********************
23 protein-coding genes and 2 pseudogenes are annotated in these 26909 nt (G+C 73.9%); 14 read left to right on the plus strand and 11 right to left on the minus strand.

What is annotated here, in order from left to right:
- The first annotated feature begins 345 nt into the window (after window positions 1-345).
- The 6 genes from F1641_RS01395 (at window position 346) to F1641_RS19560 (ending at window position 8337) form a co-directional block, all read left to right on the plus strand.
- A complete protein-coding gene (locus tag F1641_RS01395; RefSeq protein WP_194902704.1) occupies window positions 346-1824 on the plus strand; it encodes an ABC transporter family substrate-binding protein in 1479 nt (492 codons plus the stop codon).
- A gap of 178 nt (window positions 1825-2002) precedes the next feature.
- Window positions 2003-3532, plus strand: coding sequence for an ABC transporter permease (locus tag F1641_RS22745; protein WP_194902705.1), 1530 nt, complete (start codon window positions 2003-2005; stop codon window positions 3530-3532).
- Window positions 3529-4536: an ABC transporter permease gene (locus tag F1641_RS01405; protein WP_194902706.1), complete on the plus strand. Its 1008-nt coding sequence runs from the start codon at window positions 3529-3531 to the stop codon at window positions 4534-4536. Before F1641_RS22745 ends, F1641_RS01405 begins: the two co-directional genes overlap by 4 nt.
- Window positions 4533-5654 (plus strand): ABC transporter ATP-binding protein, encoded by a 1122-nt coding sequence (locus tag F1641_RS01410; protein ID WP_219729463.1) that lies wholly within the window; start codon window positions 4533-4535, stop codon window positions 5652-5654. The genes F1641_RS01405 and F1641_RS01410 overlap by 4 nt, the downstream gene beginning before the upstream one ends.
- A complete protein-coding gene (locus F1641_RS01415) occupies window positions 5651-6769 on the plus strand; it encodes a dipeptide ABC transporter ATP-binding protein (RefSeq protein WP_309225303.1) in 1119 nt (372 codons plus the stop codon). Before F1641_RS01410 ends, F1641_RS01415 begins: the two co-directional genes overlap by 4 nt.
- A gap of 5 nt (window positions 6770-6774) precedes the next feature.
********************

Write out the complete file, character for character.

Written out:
23 protein-coding genes and 2 pseudogenes are annotated in these 26909 nt (G+C 73.9%); 14 read left to right on the plus strand and 11 right to left on the minus strand.

What is annotated here, in order from left to right:
- The first annotated feature begins 345 nt into the window (after window positions 1-345).
- The 6 genes from F1641_RS01395 (at window position 346) to F1641_RS19560 (ending at window position 8337) form a co-directional block, all read left to right on the plus strand.
- A complete protein-coding gene (locus tag F1641_RS01395; RefSeq protein WP_194902704.1) occupies window positions 346-1824 on the plus strand; it encodes an ABC transporter family substrate-binding protein in 1479 nt (492 codons plus the stop codon).
- A gap of 178 nt (window positions 1825-2002) precedes the next feature.
- Window positions 2003-3532, plus strand: coding sequence for an ABC transporter permease (locus tag F1641_RS22745; protein WP_194902705.1), 1530 nt, complete (start codon window positions 2003-2005; stop codon window positions 3530-3532).
- Window positions 3529-4536: an ABC transporter permease gene (locus tag F1641_RS01405; protein WP_194902706.1), complete on the plus strand. Its 1008-nt coding sequence runs from the start codon at window positions 3529-3531 to the stop codon at window positions 4534-4536. Before F1641_RS22745 ends, F1641_RS01405 begins: the two co-directional genes overlap by 4 nt.
- Window positions 4533-5654 (plus strand): ABC transporter ATP-binding protein, encoded by a 1122-nt coding sequence (locus tag F1641_RS01410; protein ID WP_219729463.1) that lies wholly within the window; start codon window positions 4533-4535, stop codon window positions 5652-5654. The genes F1641_RS01405 and F1641_RS01410 overlap by 4 nt, the downstream gene beginning before the upstream one ends.
- A complete protein-coding gene (locus F1641_RS01415) occupies window positions 5651-6769 on the plus strand; it encodes a dipeptide ABC transporter ATP-binding protein (RefSeq protein WP_309225303.1) in 1119 nt (372 codons plus the stop codon). Before F1641_RS01410 ends, F1641_RS01415 begins: the two co-directional genes overlap by 4 nt.
- A gap of 5 nt (window positions 6770-6774) precedes the next feature.